- Guru – I’ll be honest — Guru is a lot like Fiverr or Upwork; which isn’t to say that there isn’t any value in it, because there certainly is! Again, especially if you’re just starting out, this may be a good option to get your name out there and build up a reputation for being reliable and good at what you do. Payment varies based on your own rates.
- Indeed – Much like LinkedIn, Craigslist, or any other job board, Indeed is inundated with the same jobs you will see on the aforementioned; however, even though the competition may be higher, simply because of the fact that so many people use these types of online platforms to look for jobs, it doesn’t mean that you can’t find viable proofreading jobs on these boards. I find a lot of my regular client work on job boards, or in niche-based social media groups.
- PeoplePerHour – This is another general job-board-type of website (again, much like Fiverr), but it can work out really well for some job seekers! This is a startup that’s been around for a minute, so you’ll likely be able to find work. Payment also varies based on your own rates.
- Proofreading Pal – To work for this company, you do need to have a college degree, or be in the process of obtaining one. However, you don’t necessarily have to have the work experience that many proofreaders have. The website claims that editors can earn anywhere from $500 – $3,000 per month.
- SmartBrief – This company will often have openings for freelance, remote copy editors, but they must have at least three years of experience. However, any experience level at five years and under is considered “entry level,” so take three years with a grain of salt. Some companies — especially if they’re hard-pressed to find good people — will bend their own rules a bit to get a valuable editor in the door. It doesn’t always happen, but it can! Editors with SmartBrief make around $50,000 a year (according to Glassdoor).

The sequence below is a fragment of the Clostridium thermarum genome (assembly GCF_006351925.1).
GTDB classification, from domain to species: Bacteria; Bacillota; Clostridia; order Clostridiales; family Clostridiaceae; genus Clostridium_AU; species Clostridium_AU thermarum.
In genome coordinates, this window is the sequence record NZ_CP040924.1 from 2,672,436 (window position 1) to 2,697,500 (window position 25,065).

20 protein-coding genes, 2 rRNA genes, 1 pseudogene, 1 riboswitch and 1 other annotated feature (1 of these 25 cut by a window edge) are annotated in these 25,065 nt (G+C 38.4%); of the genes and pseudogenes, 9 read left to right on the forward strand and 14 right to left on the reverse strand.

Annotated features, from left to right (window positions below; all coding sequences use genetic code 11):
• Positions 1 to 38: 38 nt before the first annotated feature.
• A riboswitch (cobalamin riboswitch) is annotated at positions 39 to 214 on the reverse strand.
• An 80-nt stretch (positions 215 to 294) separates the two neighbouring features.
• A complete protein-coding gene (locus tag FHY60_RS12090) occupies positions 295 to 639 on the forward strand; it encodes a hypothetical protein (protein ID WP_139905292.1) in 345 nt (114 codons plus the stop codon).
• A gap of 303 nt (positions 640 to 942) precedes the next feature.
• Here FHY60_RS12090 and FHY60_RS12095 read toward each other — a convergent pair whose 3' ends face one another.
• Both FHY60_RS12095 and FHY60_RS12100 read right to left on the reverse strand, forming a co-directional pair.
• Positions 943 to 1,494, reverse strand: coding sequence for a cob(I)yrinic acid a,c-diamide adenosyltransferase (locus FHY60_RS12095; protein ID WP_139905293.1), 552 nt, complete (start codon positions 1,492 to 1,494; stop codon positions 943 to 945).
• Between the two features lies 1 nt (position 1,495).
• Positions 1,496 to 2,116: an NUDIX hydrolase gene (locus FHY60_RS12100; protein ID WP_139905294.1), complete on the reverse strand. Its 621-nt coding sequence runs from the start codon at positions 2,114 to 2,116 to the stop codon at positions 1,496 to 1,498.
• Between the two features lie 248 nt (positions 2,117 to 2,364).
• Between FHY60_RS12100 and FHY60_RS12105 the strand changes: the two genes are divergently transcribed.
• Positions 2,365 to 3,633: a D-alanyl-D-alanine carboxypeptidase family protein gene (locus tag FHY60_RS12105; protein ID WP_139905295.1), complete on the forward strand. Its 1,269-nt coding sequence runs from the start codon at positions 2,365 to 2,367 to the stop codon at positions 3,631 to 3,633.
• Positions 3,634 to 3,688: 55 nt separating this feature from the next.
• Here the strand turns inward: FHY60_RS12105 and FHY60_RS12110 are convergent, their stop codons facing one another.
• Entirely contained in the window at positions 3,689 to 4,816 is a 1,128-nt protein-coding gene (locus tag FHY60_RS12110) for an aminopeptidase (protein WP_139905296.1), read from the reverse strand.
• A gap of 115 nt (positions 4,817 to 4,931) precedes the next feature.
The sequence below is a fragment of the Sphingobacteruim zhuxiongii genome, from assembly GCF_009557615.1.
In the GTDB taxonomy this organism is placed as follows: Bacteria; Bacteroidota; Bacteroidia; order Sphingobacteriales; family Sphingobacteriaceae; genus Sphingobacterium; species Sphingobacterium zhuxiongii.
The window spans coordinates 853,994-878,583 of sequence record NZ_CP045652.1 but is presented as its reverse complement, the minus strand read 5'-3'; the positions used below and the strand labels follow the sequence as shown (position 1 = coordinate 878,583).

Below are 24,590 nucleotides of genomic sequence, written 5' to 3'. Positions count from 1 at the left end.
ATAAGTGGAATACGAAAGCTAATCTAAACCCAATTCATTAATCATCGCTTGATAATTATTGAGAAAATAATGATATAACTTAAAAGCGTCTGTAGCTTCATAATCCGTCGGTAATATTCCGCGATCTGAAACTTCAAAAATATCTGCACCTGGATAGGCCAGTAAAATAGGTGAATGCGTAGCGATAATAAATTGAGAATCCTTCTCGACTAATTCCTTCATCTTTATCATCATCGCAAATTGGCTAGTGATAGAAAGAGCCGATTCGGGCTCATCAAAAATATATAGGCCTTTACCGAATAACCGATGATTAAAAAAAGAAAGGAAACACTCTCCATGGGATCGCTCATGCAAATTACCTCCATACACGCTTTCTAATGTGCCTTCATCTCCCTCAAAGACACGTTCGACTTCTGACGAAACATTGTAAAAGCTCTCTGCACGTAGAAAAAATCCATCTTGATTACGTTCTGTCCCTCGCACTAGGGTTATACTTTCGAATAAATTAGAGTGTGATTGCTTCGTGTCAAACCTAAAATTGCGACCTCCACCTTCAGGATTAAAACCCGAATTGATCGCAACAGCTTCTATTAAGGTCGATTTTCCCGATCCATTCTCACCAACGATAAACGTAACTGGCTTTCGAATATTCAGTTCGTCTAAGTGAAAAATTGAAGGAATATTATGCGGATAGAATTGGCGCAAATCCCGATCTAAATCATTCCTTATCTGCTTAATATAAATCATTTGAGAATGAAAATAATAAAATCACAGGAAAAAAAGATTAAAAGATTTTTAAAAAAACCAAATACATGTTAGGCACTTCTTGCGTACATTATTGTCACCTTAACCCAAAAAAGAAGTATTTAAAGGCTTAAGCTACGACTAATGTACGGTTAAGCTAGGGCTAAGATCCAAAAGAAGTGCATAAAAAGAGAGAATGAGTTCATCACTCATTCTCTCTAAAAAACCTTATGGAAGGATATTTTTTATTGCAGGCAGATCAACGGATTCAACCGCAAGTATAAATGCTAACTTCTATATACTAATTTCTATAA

- LifeTips – This company edits content produced by freelancers. The website boasts salaried work and full medical benefits – so, that’s definitely a plus! The do ask for a resume, but no specific experience or educational requirements are mentioned.
- Scribbr – Read Scribbr Review – While this website does say you need a bachelor's degree plus some “experience editing academic texts,” it appears that editing your own academic papers in college may count as experience, so give this one a try for sure.
Additionally, I always suggest reaching out to people on LinkedIn to gain insight and feedback on how you can break into the profession. Find proofreaders whose career trajectories you admire, send them a LinkedIn connection request, and ask if you can have 10 minutes to pick their brains. Networking in any industry never hurts! I believe that before you can journey out on your own, you should learn from the best.
Also, these networking conversations could turn into job opportunities, especially if you’re talking to a decision-maker on a director (or even a managerial) level. Don’t be afraid to ask the person you’re speaking with if their company is hiring; folks like hiring people they can put a name, face, and voice to, so don’t be shy!
Would you rather work for yourself as a proofreader and make MORE money?
Working for yourself is usually the most profitable route to take because you can set your own rates and seek out higher-paying clients. You'll likely earn more doing this than you would if you were applying for entry level proofreading jobs online such as those listed above.
If you'd like some guidance in getting started, we recommend checking out this free 45-minute workshop explaining how to go about starting your own freelance general proofreading side hustle from home.